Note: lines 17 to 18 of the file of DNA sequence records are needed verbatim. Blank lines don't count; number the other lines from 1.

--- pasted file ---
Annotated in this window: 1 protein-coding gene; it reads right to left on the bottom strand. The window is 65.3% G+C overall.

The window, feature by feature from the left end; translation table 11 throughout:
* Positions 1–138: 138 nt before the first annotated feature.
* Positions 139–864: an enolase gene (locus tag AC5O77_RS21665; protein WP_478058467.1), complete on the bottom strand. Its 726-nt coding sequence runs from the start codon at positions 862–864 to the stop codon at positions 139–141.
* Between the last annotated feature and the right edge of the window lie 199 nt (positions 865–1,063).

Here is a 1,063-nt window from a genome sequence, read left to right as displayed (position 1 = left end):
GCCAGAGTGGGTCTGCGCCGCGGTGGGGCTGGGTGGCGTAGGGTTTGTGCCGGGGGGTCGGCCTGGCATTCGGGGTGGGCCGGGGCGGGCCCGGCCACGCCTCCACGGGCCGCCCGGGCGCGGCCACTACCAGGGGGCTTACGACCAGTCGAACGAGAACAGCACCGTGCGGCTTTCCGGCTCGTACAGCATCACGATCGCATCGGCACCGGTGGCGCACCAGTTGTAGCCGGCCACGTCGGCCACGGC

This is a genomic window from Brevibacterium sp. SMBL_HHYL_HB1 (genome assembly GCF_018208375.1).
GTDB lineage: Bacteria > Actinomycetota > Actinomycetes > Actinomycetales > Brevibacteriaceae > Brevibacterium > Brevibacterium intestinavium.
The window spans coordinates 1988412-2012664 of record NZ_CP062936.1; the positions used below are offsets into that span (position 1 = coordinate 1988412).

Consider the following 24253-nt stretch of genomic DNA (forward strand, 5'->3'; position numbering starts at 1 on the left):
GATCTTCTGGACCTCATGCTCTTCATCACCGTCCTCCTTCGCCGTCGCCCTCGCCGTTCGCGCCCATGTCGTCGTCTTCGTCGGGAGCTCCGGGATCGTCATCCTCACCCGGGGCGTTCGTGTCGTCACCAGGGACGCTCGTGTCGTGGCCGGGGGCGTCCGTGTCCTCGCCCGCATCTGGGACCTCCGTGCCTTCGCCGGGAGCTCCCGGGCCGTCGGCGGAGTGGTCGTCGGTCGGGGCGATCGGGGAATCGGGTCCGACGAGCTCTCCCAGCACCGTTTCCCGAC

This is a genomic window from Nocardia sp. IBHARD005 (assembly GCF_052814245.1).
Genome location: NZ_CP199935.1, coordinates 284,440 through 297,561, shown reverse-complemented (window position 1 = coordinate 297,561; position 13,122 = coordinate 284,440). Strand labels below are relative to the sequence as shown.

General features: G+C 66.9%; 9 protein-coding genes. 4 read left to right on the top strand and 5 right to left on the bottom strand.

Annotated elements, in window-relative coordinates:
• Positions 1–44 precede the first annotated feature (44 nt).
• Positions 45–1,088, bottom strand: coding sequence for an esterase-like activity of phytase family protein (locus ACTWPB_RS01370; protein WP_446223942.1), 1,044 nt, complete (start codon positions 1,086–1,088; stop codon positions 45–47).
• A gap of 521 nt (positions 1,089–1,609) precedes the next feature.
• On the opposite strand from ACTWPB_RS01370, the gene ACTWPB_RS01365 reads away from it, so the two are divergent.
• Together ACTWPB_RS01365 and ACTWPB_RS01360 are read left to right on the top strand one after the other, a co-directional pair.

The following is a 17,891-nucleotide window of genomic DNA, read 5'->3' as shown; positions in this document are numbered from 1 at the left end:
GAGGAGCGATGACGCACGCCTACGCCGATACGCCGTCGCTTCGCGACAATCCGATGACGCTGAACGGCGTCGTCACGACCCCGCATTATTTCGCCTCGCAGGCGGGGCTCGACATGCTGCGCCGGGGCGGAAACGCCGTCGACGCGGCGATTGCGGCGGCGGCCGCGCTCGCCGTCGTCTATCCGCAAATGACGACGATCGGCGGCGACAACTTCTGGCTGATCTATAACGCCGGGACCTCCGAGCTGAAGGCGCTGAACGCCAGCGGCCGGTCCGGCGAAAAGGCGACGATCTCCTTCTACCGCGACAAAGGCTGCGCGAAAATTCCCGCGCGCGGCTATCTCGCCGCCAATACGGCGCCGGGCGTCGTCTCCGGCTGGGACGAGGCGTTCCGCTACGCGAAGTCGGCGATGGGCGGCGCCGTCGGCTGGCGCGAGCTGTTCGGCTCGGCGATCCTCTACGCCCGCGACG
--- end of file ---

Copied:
• Positions 1–44 precede the first annotated feature (44 nt).
• Positions 45–1,088, bottom strand: coding sequence for an esterase-like activity of phytase family protein (locus ACTWPB_RS01370; protein WP_446223942.1), 1,044 nt, complete (start codon positions 1,086–1,088; stop codon positions 45–47).